Saturday, 7 October 2017

Theresa May: Going, Going ...

So, Theresa May is in a bit of trouble.  Tories are scheming and plotting - which they do on any day that ends in a 'Y' - and rumours are swirling that she is going to be 'persuaded' to 'do the right thing' for Boris Johnson's career the good of the country.  Now, I don't know about you, but I find it difficult to reconcile the terms 'Tory government' and 'the good of the country,' but I don't think what the mean is that all 316 MPs should take the Chiltern Hundreds.  It looks like there is a leadership spill coming over the ridge.  I'd better get me some popcorn.

For the plotters on all sides, there's a very complex calculation involved.

On the one hand, Boris is likely to bide his time and wait until Brexit is done. Too much like hard work for Boris. Also, he's sad things he might not be able to deliver on and he'd probably rather not have to do that. But those who don't want Boris sense a bit of an opportunity. Boris's stock is low at the moment - a lot of gaffes and disloyalty. He's part of the problem, not the solution. So if May goes quickly, yup, someone will have to Do Brexit, but it may be the only way to fend off Boris.

(Of course, that's pretty much what Theresa May thought and look where it has got her. Broken on the rocks and with the Great White Shark circling her.)

The crucial question for May is not whether Boris Johnson and Grant Shapps think she should quit.  Of course they do.  Goes without saying.  But if the sickness is spreading throughout the wider party and the donors, she's in real trouble.  From yesterday's guardian, a comment from Tory donor Charlie Mullins:
Charlie Mullins, the founder of London-based Pimlico Plumbers, said May must leave because she was being bullied and undermined by Johnson.

He said: “She has got to go for her own sake. It is getting embarrassing. If this was a boxing match, the fight would have been stopped. She has been put in a position where she is being bullied, she is being intimidated, they are making her life hell. These are Conservative people who are destroying this woman and it needs to stop.”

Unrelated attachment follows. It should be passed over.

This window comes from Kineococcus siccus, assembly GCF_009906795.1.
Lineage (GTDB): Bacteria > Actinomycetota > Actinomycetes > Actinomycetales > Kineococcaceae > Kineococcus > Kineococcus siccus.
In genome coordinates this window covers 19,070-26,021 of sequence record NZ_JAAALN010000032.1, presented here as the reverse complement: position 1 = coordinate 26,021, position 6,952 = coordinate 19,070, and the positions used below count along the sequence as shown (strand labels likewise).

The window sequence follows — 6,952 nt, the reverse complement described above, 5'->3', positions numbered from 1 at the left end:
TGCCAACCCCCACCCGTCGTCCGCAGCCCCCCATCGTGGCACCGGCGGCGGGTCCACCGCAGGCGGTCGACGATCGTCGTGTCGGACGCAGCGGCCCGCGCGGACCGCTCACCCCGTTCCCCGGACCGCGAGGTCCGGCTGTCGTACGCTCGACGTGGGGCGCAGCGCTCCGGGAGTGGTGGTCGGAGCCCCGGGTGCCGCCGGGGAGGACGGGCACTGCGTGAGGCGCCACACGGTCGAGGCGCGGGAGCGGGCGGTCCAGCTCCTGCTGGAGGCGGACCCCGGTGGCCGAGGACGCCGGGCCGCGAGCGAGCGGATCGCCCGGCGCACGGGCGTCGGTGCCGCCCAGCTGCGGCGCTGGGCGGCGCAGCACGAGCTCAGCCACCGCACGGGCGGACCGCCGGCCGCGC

(Am I the only one struck by the profound oddness of the soultion - the victim has to go, rather than the bullies?)

So that must be worrying for her.  These people aren't likely to throw money at a party they regard as doomed.

Even if May survives in the short term - and I think she will, more due to the lack of spine in the Conservative party as a whole, rather than her own reserves of courage or obstinacy - she's in a pretty grim position.  The Tory papers are against her, and every misstep will be blown up as a fresh crisis which raises new questions about her leadership.  Believe me, on this topic if nothing else, we lefties know of what we speak. You think May is having a rough time of it? Look at Corbyn's leadership up until June 2017 ...

It's likely May's premiership will be remembered as a slightly surreal interlude between Cameron's blustering incompetence and ... well, whatever comes next.  It is unlikely she can expect historical rehabilitation as Gordon Brown can anticipate.  So all that's left is the halcyon days early on.  Cast your mind back to her first PMQs, and recall her imitation of Margaret Thatcher - "Remind him of anybody?"

Yes, Theresa, you DO remind us of Margaret Thatcher now.  The broken, post Poll Tax, post-Howe version, waiting for the unsmiling, bland little men in the background to tell her it was all up. Six months ago you were unassailable and riding towards a triumph; now you're just waiting to be put out of your misery.

"It's a funny old world," Thatcher said, after announcing her resignation to her Cabinet. I bet you agree.

Thursday, 5 October 2017

May's bracelet

It has been observed that Theresa May unaccountably took to the stage for her big speech to the Conservative conference wearing a bracelet featuring art work by Frida Kahlo, communist artist and (because women must always be defined by who they sleep with) occasional girlfriend of Leon Trotsky.

After being handed a P45 mid-speech by an audience member, a chronic coughing fit and then having the sign behind her fall to bits, it might seen a minor faux pas.

The Telegraph, heroically, tries to justify it:
After divorcing her husband Diego Rivera, Kahlo painted Self Portrait with Cropped Hair in 1940. The picture, showing her wearing a black suit and with a very short haircut, was widely interpreted to mean that Kahlo was sending a strong message to men: I am independent and I don't need you.

Might Mrs May have been willing the 'naughty boys' in her party to understand the very same?
I prefer a simpler explanation.

I imagine she wore it because she had little idea who the artist was and just thought it looked stylish and interesting. If she had a clue, I doubt she'd have been so silly as to wear it for the biggest speech of her life.

Just another fail in a day - a whole conference - of fails.

Gun lover gives up gun

While I will never understand his need to own firearms, I can absolutely emphasise with the gesture he has made. Because of the Parkland ...